Springfield native Amanda Mudd Burden endured a nearly impossible ordeal and came through it stronger than ever. After seeing her husband, near death with a rare brain disease, Amanda was overjoyed to see him recover. But she and her young family still had to deal with the devastating memory loss that the disease inflicted on their beloved husband and father.
“I don’t remember the illness hitting, at all,” Tracy said. “I still don’t have that memory, at all. I’ve gained a little bit of memory back, but when I first woke up, I didn’t know who she was – my wife of eight years – I didn’t know who she was.”
Motivated by a desire to help others, Amanda and Tracy published “Our Journey of Faith through Encephalitis” earlier this year. The book chronicles the family’s inspiring victory over hardship through their love, faith and determination.
The story began when Tracy and Amanda were both students at the University of Kentucky.
“I had a roommate, he kind of dated a lot of different girls,” Tracy said. “There was three of us guys living in a house across from campus. He shows up with this one here and, when they walked out the door, I told my other roommate, ‘that one’s mine. Nobody touch. Hands off. That one’s mine.’”
“I was in my junior year when I first met Tracy,” Amanda said. “When I saw him, there was something drawing me to him, even though he had another girl next to him.”
During a bad ice storm in 2003, Tracy, Amanda and several other students congregated in an off-campus apartment that still had power.
“One night, everybody dispersed and the only people there were Tracy and I,” said Amanda. “It gave us an opportunity to get to know each other better. We talked all night long. About a week later, one of his roommates said, ‘did you hear Tracy broke up with his girlfriend?’ and I was like, “really?’ And then, the next day, I got an email from him. So, I replied back and that’s how it all got started.”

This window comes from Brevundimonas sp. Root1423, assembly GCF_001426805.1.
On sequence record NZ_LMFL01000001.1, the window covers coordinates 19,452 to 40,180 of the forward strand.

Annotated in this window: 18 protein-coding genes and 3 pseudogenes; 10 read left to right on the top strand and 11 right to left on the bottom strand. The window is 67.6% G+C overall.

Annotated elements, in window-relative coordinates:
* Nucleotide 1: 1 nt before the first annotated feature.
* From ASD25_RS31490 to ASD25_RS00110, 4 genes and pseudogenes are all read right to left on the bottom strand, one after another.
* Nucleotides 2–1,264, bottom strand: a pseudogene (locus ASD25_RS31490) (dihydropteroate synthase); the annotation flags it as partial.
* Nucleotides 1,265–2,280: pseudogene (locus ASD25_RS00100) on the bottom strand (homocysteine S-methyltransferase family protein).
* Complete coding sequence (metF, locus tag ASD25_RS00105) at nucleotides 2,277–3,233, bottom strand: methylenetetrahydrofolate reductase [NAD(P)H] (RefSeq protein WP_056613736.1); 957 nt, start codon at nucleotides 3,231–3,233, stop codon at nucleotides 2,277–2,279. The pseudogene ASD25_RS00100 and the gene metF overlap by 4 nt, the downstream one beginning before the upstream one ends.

A few years later, Tracy wrote a short biography for the family’s sheep farm website, included in “Our Journey.”
“I met Amanda while I was in grad school and a couple years later we were married under a tent in the pasture where our sheep now graze,” the biography reads. “On that day, the rain poured down and a lifetime of fun and adventure began. You see, we had just bought our house with about 10 acres, knowing we wanted to raise livestock.”
In 2004, the couple married and started their life together on the Salvisa farm. The following year, Amanda completed her Civil Engineering degree and Tracy completed his Master’s Degree in Animal Science.
Tracy got a job, that he loved, as a research coordinator at the University of Kentucky Sheep Unit in Versailles. He also started his own sheep farm in Salvisa. The couple were blessed with a daughter, Lyla, in 2007, and a son, Tipton, in 2011.
In “Our Journey,” Amanda writes about a character trait contributing to Tracy’s illness.
“He’s a highly motivated individual and driven to succeed in all that he does,” the book reads. “These are merely some of the many aspects about him that I admired when I fell in love with him nine years ago. Little did I know these admirable traits would drive him down to the ground and nearly kill him in the prime of our lives.”